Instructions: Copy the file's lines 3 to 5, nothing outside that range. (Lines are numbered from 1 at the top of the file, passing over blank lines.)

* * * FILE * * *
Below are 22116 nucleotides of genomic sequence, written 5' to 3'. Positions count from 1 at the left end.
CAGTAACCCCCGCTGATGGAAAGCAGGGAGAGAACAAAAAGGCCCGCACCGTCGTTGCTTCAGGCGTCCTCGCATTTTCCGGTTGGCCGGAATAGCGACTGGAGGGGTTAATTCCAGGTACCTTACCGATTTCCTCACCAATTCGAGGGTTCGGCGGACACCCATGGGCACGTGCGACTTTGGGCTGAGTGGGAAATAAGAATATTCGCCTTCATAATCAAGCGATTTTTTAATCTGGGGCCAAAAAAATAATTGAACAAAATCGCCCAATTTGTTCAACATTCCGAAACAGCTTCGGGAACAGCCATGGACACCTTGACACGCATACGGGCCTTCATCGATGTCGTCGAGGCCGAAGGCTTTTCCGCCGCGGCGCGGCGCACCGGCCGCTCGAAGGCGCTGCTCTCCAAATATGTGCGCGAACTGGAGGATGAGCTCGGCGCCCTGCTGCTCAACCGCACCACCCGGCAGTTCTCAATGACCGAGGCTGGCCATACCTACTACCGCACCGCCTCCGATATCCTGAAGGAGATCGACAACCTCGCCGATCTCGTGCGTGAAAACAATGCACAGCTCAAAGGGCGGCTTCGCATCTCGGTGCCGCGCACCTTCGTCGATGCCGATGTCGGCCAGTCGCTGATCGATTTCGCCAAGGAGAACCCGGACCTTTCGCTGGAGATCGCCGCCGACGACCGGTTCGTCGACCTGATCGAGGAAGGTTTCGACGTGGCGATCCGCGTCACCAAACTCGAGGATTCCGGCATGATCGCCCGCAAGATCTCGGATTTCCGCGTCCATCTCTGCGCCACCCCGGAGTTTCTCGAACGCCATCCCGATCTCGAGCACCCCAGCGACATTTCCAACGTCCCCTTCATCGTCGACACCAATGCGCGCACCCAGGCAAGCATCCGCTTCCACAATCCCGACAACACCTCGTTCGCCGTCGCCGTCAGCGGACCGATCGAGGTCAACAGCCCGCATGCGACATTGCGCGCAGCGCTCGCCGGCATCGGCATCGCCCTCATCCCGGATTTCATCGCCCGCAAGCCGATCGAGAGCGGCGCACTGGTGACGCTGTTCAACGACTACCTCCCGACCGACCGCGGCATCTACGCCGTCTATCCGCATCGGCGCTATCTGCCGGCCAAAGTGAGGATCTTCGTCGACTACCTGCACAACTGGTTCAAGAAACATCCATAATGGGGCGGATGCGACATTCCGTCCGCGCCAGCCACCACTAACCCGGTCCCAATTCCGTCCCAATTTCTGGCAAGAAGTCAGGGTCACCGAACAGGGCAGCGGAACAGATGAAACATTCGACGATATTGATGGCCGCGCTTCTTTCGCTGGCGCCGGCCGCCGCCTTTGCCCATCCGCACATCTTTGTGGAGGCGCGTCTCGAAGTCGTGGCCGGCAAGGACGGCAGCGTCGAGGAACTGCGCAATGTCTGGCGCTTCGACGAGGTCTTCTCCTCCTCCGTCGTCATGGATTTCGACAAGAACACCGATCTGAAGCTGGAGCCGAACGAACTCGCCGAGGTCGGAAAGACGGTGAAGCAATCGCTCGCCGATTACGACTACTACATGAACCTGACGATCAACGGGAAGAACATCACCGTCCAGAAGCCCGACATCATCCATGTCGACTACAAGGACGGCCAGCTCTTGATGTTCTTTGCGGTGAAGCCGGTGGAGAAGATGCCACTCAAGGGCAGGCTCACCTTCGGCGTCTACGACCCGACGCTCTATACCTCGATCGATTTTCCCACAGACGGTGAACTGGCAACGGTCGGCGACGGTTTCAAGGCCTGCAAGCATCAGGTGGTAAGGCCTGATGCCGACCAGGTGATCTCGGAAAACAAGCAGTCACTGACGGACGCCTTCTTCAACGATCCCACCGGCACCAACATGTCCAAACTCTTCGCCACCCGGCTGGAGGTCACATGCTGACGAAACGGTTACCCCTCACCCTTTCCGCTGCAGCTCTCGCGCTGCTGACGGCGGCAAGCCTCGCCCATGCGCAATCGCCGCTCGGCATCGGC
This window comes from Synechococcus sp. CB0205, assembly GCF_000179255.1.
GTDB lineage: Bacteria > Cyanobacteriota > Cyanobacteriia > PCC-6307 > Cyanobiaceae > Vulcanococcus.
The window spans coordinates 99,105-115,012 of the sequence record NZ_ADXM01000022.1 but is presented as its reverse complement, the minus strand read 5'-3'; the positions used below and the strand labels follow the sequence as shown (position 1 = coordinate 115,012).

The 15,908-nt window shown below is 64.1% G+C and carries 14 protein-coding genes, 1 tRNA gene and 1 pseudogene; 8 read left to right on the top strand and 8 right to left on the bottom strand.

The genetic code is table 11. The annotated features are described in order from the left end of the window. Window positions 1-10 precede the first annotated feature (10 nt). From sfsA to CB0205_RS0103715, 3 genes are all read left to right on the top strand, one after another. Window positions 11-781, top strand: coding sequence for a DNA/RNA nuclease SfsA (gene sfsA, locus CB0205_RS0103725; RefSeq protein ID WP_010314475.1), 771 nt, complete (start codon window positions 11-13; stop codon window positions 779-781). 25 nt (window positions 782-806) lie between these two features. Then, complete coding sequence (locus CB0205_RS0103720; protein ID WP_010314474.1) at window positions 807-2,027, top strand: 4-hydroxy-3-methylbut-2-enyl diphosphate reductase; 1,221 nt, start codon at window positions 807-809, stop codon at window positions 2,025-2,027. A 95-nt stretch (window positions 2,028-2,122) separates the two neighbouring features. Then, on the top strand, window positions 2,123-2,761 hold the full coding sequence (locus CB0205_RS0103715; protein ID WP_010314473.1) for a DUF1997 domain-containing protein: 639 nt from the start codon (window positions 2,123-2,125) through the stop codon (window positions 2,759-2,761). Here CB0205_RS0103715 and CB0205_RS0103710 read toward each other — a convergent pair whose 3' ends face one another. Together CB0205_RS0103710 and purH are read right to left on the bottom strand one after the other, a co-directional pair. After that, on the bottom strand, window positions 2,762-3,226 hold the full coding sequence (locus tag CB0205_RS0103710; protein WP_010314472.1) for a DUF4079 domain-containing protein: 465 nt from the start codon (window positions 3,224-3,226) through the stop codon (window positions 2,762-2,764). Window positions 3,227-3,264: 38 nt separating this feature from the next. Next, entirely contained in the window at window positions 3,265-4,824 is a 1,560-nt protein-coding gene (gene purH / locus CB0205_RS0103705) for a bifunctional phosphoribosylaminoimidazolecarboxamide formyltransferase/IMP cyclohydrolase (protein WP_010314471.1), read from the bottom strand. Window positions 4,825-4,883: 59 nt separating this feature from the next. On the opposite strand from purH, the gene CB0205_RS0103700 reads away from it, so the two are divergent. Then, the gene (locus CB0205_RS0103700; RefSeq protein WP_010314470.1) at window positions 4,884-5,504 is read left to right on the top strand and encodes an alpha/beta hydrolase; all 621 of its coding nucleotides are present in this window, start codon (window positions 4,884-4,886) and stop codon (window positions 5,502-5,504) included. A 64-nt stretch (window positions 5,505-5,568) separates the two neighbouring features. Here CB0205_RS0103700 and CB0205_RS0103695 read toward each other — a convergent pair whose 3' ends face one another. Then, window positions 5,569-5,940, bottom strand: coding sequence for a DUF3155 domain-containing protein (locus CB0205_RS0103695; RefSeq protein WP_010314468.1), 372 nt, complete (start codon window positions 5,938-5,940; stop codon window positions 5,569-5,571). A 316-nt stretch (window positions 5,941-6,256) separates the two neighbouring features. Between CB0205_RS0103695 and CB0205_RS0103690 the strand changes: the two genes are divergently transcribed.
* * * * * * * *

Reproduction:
This window comes from Synechococcus sp. CB0205, assembly GCF_000179255.1.
GTDB lineage: Bacteria > Cyanobacteriota > Cyanobacteriia > PCC-6307 > Cyanobiaceae > Vulcanococcus.
The window spans coordinates 99,105-115,012 of the sequence record NZ_ADXM01000022.1 but is presented as its reverse complement, the minus strand read 5'-3'; the positions used below and the strand labels follow the sequence as shown (position 1 = coordinate 115,012).